Hong Kong’s SFC Warns Against Fake NFA-Regulated FX Broker

HKJHFX operates in Hong Kong but falsely claims to be regulated by the US National Futures Association (NFA).

Hong Kong’s Securities and Futures Commission (SFC) has issued a statement cautioning investors about HKJHFX, which has been offering financial services to the public without being authorized to do so, according to an SFC statement.

HKJHFX says it maintains offices at Commercial Centre, 2-16 Fa Yuen Street, Mong Kok, Kowloon, Hong Kong. The regulatory body of Hong Kong, however, states that the address is invalid as the unregulated firm is not located in the region, although it may be using the details of a legitimate company to mislead investors. The SFC further notes that the brokerage has a bank account under the same name for settlement purposes. This knowledge may come in handy for the public if the company changes its name.

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HKJHFX is the latest FX broker to be included on the watchdog’s warning list, which comes in parallel with a statement on its website warning residents about the increase in similar solicitations.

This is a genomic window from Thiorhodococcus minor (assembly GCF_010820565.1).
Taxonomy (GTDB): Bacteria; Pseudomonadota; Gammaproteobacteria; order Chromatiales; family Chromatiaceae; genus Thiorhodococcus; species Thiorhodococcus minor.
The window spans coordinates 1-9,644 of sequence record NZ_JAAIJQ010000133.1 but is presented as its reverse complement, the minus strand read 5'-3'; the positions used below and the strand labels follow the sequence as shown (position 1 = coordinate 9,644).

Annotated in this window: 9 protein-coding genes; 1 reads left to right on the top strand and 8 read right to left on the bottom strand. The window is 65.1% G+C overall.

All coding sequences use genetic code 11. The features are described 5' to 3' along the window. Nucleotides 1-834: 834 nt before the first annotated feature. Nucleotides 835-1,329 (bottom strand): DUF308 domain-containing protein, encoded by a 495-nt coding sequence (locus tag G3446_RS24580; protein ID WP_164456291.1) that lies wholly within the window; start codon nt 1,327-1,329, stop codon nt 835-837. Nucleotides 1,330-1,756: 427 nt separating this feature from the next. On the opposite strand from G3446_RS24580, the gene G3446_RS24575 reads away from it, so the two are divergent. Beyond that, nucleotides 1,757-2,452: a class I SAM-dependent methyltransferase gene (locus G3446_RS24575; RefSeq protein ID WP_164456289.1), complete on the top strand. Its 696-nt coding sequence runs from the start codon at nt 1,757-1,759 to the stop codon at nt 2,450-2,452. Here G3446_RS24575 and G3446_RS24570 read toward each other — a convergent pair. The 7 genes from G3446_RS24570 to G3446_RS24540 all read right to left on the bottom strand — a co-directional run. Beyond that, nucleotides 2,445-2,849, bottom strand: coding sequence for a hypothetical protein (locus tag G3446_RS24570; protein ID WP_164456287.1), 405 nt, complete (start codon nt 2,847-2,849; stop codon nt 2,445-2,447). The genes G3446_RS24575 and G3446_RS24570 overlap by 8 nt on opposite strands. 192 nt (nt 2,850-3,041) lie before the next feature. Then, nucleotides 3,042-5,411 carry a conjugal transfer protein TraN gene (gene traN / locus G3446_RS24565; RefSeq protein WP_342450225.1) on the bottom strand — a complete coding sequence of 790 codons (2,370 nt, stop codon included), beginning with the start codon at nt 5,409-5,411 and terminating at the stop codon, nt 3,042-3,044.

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Fake Regulatory Status

Interestingly, HKJHFX falsely claims to be regulated by the US National Futures Association (NFA), but without providing any registration number to confirm its regulatory status. A search on the NFA’s website using the company’s name reveals its false claims as no such a company authorized by the independent watchdog.

The NFS self-regulates futures trading and is itself supervised by the US Commodity Futures Trading Commission (CFTC). Both watchdogs were given massive new responsibilities under the Dodd-Frank law, including setting requirements for how much borrowed money, or margin, the firms’ clients can use on currency trades.

The SFC routinely warns of scams operating in Hong Kong, one of the region’s paramount financial markets.

Presently, the SFC’s comprehensive alert list features the names of businesses that have come to the attention of the watchdog because they are unlicensed in Hong Kong and are believed to be, or to have been, targeting Hong Kong investors, or claim to have an association with Hong Kong.

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